- Music Teacher 1 (ED01)
- Wordwise 1 (ED03)
- Money Minder (VB-1000)
- Pinball (EN02)

I have the following loose:
- VideoBrain computer (broken, no power supply)
- 1 joystick with missing plastic screw-on shaft
- Expander 1
- Checkers (EN04)
- Checker (EN04)

Comments

Tempest (not verified)
VideoBrain

It's nice to hear from the one other VideoBrain collector out there. ;) I had to go through two different units to get a working one, but in my case it was a dead power supply that tripped me up. The connector on the power supply is a strange industrial twist style plug. The whole system is full of odd design choices, like all the designers really weren't 100% sure how to put a computer together. It's a strange beast to be sure.

I love your Money Minder box, I'm still missing that one. I think APL/S Programming Language and the Expander 2 are the last things I need for my collection. The rest of the games that are listed in the manuals I think are vaporware. I finally got confirmation that APL/S did exist as I bumped into someone who owned it back in the day and he gave me some VideoBrian newsletters that have programming tips for it.

You can check out my collection here: http://www.atariprotos.com/othersystems/videobrain/videobrain.htm

Tempest

Bill Loguidice
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Joined: 12/31/1969
Yep, I've referenced your

Yep, I've referenced your stuff on the VideoBrain before, Tempest, as it's been the only really solid info to date other than the contemporary books I've referenced in a previous blog post. APL/S definitely existed, but I don't think any of us have found anyone who actually has one. I hope it's not gone for good in that great dustbin in the sky, as that's the only way to make the thing a "real" computer when used in conjunction with an Expander 1 and a cassette deck.

n/a
Mark Vergeer
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Joined: 01/16/2006
LOL

Love the 'semi forensic' theme you got going here in this 'autopsy'!

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SlapDash (not verified)
Tempest, you know that's not true!

You know that there's at least one OTHER collector out there than you two! Sure, I may not have as many of the ultra-rare stuff, and I haven't seen the thing in over a decade now, but I do have 13 of the carts for it; that shows some dedication, ne?

Bill Loguidice
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Joined: 12/31/1969
VideoBrain collectors unite!
SlapDash wrote:

You know that there's at least one OTHER collector out there than you two! Sure, I may not have as many of the ultra-rare stuff, and I haven't seen the thing in over a decade now, but I do have 13 of the carts for it; that shows some dedication, ne?

You make at least five, we know of actually. Three of us own the Expander 1. By chance, do you own the APL/S cartridge? We have yet to ever track anyone down who owns one. Regardless, owning 13 VideoBrain cartridges is no small feat. Do you have a list?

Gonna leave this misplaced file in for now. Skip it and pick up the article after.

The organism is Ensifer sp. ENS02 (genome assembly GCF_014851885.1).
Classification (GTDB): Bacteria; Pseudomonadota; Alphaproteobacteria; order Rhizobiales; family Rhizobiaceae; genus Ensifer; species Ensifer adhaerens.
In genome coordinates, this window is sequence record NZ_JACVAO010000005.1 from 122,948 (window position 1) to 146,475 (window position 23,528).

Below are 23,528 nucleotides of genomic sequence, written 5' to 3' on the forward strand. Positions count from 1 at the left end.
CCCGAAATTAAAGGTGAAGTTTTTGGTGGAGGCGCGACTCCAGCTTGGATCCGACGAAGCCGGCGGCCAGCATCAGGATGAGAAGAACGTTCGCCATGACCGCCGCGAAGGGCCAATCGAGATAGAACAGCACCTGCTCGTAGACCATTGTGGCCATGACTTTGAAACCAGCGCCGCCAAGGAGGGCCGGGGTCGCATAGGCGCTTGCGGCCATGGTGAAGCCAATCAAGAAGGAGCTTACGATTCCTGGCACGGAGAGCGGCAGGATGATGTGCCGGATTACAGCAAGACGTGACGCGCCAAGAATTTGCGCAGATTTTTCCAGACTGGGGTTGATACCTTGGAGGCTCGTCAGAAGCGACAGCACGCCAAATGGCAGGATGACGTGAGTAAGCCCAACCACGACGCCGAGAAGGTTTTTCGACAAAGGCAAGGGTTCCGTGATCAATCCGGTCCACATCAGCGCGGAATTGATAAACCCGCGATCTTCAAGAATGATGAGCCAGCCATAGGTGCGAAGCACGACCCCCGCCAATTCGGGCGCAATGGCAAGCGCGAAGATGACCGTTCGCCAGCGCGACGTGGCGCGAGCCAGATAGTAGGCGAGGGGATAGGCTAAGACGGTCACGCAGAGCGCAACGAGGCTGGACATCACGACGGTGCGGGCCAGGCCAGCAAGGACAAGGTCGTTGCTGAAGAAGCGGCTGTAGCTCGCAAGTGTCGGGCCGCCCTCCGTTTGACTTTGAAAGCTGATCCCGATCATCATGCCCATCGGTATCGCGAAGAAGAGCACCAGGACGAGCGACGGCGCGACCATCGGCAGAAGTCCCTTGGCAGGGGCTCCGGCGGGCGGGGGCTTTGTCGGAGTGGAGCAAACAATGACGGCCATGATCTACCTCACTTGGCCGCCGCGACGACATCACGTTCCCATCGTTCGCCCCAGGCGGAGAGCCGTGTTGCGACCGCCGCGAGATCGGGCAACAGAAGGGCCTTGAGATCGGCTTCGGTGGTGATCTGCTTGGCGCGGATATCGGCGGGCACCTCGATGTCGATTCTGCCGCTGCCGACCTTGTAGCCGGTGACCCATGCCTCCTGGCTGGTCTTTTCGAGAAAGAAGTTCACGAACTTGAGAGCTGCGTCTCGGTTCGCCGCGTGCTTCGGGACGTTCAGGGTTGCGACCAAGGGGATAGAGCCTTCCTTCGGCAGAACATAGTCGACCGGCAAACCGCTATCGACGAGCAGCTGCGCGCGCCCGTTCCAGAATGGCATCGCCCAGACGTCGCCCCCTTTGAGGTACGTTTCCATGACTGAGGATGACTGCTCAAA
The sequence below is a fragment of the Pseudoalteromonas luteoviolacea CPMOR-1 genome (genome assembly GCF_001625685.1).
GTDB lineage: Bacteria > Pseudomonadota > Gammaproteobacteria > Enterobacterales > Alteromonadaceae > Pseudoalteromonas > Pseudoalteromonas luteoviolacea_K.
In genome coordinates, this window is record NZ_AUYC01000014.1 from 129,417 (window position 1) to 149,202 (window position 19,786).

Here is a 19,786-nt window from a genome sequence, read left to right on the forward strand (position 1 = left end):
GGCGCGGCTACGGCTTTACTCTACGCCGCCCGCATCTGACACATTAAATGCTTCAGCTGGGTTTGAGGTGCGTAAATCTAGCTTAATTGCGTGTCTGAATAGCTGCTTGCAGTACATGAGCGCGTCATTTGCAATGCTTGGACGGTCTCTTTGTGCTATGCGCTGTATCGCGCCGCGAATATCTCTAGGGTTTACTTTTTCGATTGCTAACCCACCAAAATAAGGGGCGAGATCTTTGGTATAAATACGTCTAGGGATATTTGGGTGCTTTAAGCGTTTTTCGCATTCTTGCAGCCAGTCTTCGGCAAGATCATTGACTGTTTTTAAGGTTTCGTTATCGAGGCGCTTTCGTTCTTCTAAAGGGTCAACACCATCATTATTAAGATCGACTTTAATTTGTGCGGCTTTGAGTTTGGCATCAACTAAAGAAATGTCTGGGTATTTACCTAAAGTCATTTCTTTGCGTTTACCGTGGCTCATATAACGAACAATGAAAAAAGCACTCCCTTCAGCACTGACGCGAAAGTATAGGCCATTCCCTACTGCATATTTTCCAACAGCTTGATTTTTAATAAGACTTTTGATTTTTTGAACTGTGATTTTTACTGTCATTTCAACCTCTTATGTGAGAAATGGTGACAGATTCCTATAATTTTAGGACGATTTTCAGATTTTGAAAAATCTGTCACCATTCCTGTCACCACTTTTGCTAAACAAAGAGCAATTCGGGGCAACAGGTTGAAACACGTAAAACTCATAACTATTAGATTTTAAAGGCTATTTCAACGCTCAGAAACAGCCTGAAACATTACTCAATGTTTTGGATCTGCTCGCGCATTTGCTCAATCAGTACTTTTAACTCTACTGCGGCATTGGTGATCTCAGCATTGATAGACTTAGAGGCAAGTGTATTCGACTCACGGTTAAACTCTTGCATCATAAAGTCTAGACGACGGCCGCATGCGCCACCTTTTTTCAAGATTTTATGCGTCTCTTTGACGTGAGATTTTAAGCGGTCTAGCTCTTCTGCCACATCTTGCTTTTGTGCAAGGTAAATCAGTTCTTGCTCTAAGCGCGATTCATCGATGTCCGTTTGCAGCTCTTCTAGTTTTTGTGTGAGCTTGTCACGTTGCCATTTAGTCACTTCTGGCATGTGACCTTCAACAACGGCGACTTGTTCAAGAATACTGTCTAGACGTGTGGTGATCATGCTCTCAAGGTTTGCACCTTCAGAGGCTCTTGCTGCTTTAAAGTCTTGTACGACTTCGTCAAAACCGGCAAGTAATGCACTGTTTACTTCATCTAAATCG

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Jim Peterson (not verified)
VideoBrain APL/S

Since this site hasn't been active for over a year, I assume it's no longer monitored, but I just stumbled onto it and in the slim chance anyone still cares,,,
Yes, there is at least one APL/S Cart. I have had a mostly complete VideoBrain set since 1977, including APL/S. Unfortunately, I misplaced the APL/S guide booklet during a move several years ago, and have not been able to replace it. The Cart still works perfectly though. I have Expander 1 and all but a couple of the other carts. I'm still looking for Expander 2 (& program) and the joystick and p/s boxes, but I have everything else and it all works.

Bill Loguidice
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Joined: 12/31/1969
It exists!
Jim Peterson wrote:

Since this site hasn't been active for over a year, I assume it's no longer monitored, but I just stumbled onto it and in the slim chance anyone still cares,,,
Yes, there is at least one APL/S Cart. I have had a mostly complete VideoBrain set since 1977, including APL/S. Unfortunately, I misplaced the APL/S guide booklet during a move several years ago, and have not been able to replace it. The Cart still works perfectly though. I have Expander 1 and all but a couple of the other carts. I'm still looking for Expander 2 (& program) and the joystick and p/s boxes, but I have everything else and it all works.

You mean topic, not site, of course, but you'll be happy to know that there has been good progress behind the scenes with this stuff. I was able to send my Expander 1 on to Sean Riddle who was able to disassemble and dump the contents of the Expander 1, as well as my Money Minder cartridge (both since returned to me). All that's still missing is finding someone with an APL/S cartridge, such as yourself. It's a crying shame about your missing instructions, but having the cartridge is HUGE.